"It’s like camping. The bag has armholes, so you stick your arms through, reaching outside the bag to zip it up," Marsha Irvins remembered. "You tighten the Velcro straps around you to make you feel like you’re tucked in. Then you strap your head to the pillow—a block of foam—with another Velcro strap, to allow your neck to relax. If you don’t tuck your arms into the bag, they drift out in front of you. "Sometimes you wake up in the morning to see an arm floating in front of your face and think, 'Whoa! What is that?' until you realise it’s yours."

Having a little fun after conducting a leak check on our Sokol launch and entry suits.

A photo posted by Kjell Lindgren (@astro_kjell) on

7. Immune system 'depressed'

According to a 2014 study, astronauts' immune systems are seriously compromised in outer space.

"Things like radiation, microbes, stress, microgravity, altered sleep cycles and isolation could all have an effect on crew member immune systems," Brian Crucian, NASA biological studies and immunology expert, said in a statement. "If this situation persisted for longer deep space missions, it could possibly increase risk of infection, hypersensitivity, or autoimmune issues for exploration astronauts." Interestingly, they were also found to be more likely to develop latent viruses like chicken pox, which can be "reawakened" after time in orbit. 8. Senses don't make sense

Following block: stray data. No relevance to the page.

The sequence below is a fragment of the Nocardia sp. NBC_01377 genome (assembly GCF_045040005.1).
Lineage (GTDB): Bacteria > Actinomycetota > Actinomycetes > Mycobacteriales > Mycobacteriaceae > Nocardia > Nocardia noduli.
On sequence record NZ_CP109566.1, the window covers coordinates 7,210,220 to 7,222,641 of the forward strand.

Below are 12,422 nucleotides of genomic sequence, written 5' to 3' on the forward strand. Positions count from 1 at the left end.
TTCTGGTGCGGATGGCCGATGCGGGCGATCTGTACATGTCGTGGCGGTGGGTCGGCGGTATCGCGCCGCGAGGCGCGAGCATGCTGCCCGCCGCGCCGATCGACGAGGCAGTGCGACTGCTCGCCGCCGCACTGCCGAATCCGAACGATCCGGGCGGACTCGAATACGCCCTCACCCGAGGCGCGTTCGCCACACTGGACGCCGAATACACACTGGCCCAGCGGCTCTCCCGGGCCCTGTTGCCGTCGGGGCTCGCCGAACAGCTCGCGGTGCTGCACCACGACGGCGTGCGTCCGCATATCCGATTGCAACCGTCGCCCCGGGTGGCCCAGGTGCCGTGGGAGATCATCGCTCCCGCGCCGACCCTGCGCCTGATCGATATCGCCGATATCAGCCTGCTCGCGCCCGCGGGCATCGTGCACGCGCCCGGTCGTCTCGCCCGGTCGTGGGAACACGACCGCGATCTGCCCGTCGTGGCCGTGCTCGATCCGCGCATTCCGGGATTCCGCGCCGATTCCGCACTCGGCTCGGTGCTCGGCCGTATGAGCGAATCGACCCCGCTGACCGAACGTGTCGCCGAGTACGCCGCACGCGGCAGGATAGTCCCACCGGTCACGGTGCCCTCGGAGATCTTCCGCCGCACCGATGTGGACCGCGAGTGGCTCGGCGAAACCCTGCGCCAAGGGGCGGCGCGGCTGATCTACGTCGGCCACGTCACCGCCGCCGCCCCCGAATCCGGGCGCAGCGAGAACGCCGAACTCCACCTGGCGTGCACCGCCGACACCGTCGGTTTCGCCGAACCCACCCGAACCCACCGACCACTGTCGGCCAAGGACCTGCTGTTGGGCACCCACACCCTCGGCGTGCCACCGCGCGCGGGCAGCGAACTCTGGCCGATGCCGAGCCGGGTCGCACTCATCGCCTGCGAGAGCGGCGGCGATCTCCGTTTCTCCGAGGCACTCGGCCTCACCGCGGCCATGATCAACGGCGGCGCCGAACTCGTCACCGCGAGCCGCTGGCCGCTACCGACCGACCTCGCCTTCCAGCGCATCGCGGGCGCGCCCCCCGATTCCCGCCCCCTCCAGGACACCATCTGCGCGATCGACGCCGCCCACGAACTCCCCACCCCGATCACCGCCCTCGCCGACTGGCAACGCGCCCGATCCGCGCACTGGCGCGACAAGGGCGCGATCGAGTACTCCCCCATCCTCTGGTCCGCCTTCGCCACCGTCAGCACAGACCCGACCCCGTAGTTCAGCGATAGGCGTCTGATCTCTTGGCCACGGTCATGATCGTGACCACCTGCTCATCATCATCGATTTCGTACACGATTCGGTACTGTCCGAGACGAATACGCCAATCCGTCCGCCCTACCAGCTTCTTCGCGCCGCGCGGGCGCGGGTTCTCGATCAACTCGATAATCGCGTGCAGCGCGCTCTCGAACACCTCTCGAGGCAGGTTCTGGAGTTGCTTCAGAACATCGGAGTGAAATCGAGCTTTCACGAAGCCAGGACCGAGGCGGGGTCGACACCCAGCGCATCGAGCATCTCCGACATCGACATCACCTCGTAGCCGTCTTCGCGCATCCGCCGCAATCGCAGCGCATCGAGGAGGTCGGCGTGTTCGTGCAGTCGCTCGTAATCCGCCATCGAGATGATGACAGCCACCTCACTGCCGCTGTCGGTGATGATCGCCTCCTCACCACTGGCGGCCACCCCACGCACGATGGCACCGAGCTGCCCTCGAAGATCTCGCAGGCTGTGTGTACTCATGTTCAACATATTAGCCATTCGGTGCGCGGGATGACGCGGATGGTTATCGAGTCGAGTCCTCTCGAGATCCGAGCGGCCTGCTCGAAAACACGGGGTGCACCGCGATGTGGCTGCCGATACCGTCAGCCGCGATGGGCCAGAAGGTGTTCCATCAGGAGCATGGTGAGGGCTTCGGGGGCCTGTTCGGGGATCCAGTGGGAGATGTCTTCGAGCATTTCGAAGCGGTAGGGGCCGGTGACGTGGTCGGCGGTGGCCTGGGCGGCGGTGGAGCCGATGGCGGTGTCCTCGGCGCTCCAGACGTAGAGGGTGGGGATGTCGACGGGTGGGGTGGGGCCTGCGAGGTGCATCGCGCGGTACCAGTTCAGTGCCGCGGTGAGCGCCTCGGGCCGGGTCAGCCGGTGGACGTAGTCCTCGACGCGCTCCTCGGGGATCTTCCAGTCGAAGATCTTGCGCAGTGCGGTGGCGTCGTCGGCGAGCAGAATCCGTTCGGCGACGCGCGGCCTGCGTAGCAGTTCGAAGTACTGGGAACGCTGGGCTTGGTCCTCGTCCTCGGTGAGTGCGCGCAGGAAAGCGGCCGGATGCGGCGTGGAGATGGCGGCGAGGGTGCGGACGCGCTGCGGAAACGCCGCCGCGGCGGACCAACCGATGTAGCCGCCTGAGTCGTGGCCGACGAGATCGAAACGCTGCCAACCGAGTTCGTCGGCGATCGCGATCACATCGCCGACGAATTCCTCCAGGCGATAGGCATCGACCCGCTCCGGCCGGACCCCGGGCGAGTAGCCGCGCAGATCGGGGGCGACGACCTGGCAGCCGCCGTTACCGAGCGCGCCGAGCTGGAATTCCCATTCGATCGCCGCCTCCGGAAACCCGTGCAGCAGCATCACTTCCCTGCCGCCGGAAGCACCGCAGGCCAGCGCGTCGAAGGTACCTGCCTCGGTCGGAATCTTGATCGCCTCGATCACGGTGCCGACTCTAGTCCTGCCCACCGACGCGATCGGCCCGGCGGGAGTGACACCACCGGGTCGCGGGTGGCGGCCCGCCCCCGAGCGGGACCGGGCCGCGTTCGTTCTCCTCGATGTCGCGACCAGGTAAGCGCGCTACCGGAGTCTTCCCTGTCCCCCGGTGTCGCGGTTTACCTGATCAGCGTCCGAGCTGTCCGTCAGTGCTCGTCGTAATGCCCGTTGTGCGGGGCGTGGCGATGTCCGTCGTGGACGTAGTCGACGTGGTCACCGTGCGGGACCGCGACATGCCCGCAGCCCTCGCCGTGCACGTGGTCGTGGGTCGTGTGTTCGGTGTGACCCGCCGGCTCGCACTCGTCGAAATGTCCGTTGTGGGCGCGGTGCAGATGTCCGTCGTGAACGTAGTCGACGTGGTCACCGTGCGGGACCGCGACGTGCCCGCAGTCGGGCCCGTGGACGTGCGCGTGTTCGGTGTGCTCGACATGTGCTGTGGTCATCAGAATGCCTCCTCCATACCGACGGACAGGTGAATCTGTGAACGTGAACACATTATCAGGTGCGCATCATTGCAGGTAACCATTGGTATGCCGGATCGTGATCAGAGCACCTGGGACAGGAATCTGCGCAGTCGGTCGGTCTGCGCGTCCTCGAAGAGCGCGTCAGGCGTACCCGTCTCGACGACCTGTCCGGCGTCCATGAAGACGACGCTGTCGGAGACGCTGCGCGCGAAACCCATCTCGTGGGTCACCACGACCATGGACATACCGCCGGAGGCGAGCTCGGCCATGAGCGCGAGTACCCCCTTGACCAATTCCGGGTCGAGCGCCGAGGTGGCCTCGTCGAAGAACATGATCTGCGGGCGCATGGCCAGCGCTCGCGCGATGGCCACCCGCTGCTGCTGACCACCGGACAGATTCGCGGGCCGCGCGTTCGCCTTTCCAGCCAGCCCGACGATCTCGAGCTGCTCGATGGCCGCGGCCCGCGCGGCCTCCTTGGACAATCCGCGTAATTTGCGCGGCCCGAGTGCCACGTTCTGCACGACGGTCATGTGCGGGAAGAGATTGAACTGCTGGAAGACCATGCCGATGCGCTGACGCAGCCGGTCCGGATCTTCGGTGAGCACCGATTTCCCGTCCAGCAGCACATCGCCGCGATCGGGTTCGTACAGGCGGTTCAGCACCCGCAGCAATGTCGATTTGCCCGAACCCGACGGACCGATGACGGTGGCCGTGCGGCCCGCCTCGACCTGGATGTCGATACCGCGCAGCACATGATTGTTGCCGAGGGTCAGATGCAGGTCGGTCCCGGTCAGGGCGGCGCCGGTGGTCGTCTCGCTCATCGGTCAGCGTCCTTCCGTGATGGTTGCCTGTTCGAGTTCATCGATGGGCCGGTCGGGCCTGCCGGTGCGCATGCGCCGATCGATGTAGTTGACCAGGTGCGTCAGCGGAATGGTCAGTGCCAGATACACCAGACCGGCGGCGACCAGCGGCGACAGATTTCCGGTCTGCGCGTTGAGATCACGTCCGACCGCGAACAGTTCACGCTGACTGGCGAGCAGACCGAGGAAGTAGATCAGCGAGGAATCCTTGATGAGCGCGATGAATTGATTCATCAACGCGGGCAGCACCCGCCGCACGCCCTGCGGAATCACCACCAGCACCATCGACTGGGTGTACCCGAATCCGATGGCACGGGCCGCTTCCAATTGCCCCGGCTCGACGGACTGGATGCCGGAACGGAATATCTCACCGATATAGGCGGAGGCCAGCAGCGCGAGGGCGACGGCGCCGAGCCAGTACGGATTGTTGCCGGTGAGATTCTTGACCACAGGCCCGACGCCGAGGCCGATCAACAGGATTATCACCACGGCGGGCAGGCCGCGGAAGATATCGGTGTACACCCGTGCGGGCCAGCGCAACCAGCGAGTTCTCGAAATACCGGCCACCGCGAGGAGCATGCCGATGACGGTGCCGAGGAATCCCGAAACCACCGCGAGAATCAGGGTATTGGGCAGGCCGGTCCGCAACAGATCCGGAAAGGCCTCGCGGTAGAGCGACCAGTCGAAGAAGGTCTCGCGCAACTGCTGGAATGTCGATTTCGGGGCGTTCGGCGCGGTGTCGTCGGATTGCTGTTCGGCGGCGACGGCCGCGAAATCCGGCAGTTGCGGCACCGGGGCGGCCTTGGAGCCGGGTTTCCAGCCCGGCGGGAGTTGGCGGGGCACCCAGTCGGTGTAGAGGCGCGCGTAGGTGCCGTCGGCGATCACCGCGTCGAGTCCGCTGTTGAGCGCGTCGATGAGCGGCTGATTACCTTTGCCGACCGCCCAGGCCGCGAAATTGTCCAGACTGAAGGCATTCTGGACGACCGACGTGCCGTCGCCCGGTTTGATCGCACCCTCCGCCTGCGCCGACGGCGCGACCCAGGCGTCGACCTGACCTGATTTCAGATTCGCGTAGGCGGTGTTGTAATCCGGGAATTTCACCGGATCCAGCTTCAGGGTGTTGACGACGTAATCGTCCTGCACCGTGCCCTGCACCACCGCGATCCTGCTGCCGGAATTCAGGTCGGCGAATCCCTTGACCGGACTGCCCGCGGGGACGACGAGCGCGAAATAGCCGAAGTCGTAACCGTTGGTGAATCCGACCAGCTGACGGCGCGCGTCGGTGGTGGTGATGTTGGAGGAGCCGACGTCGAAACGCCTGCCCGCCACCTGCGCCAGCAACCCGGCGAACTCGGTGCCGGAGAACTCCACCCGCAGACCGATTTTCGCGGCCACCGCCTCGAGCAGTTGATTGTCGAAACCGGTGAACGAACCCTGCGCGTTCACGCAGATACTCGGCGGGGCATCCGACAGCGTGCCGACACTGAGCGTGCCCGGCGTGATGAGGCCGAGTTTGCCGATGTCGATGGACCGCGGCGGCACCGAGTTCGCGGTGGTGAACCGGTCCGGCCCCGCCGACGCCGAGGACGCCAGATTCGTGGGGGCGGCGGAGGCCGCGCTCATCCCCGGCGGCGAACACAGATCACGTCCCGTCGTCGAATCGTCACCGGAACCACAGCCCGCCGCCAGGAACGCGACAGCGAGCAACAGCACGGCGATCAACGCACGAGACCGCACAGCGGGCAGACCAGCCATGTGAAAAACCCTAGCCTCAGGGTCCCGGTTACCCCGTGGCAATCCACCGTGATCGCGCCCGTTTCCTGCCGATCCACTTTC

Thanks Soyuz 46S crew for the fresh fruit…nothing quite like a juicy apple! #fruit #apple #orange #space @iss

A photo posted by Tim Peake (@astro_timpeake) on

Without gravity's downward pull, puffy-faced astronauts also end up congested. "It's the same as having a cold or allergies," astronaut and physician Scott Parazynski told Scientific American. "A stuffy nose definitely dampens your sense of smell and consequently your sense of taste."

Marsha would definitely agree.

"Between the lack of gravity and the shifting fluids, things can taste different in space. I’d bring great chocolate with me and it would taste like wax — it was very disappointing. But you don’t go to space for the gourmet dining."

9. Uncoordinated

Readjusting to life back on earth can be just as tricky. Some astronauts have reported dropping things in an attempt to let them float around nearby -- forgetting of course, that gravity will send them hurtling to the floor.

But their lack of coordination back on earth isn't just psychological.

"I never got sick going to space, but I never felt great coming home," Marsha admitted. "When you return, your inner ear — which keeps you balanced on Earth and which has been essentially turned off for the duration of your trip — feels a little gravity and becomes unbelievably sensitive.

"Your balance is off and you have to relearn how to move in a gravity field."

Speaking of space…

Have you booked your tickets for Gateway to Space: The Exhibition yet? Click here for a sneak peak of what’s in store at the exhibition.

GTSpace button

Sourecs: Space.com, MSN.com, Wired, scienceonthego.griffith.edu.au